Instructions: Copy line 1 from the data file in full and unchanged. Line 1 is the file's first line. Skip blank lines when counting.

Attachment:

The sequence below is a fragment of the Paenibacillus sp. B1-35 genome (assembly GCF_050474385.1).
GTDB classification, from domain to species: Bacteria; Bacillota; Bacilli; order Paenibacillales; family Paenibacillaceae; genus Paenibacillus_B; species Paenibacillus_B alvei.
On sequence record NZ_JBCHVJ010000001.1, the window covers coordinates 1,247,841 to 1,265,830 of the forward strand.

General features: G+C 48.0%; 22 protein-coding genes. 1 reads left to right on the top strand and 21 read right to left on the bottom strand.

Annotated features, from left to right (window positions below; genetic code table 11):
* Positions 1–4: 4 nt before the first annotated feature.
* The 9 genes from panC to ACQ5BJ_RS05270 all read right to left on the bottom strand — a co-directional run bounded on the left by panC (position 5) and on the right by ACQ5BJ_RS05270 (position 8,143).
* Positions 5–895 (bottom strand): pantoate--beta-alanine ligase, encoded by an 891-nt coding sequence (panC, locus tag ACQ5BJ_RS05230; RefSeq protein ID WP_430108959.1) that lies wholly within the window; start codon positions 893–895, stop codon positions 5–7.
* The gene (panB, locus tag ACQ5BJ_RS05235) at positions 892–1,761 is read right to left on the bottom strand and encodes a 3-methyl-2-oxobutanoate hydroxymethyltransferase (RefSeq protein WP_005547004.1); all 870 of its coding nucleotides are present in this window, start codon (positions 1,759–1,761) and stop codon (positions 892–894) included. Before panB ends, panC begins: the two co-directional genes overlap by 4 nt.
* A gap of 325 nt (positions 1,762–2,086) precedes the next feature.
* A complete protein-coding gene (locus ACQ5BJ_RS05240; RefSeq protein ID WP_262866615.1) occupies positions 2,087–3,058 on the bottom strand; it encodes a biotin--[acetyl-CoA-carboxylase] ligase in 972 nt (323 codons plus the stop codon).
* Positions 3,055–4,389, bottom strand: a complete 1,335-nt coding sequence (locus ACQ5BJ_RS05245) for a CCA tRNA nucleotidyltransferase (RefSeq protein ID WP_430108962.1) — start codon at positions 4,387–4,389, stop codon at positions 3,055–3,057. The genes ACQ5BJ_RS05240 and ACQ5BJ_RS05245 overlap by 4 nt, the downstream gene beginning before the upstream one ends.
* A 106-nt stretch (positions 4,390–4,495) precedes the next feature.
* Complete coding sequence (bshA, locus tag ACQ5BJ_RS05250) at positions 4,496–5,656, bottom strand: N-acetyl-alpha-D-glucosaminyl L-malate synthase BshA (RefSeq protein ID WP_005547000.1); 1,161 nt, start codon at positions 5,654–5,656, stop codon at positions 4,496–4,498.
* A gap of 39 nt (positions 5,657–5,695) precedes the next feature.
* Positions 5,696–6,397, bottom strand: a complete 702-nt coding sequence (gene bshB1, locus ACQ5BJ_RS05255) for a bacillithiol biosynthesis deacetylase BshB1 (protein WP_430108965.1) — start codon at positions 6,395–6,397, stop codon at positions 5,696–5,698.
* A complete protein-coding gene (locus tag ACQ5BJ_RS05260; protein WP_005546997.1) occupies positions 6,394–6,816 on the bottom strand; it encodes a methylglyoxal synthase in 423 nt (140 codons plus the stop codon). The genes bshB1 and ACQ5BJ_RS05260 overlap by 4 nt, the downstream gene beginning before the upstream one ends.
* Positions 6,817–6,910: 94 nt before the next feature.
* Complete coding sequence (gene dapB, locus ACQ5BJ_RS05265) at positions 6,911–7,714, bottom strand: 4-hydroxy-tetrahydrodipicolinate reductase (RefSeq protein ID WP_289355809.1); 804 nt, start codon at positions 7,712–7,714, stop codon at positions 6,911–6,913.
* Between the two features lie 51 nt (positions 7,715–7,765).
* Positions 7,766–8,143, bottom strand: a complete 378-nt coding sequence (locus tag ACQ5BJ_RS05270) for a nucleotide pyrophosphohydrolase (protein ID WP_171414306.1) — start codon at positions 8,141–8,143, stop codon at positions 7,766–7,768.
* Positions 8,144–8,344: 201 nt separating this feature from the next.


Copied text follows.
The sequence below is a fragment of the Paenibacillus sp. B1-35 genome (assembly GCF_050474385.1).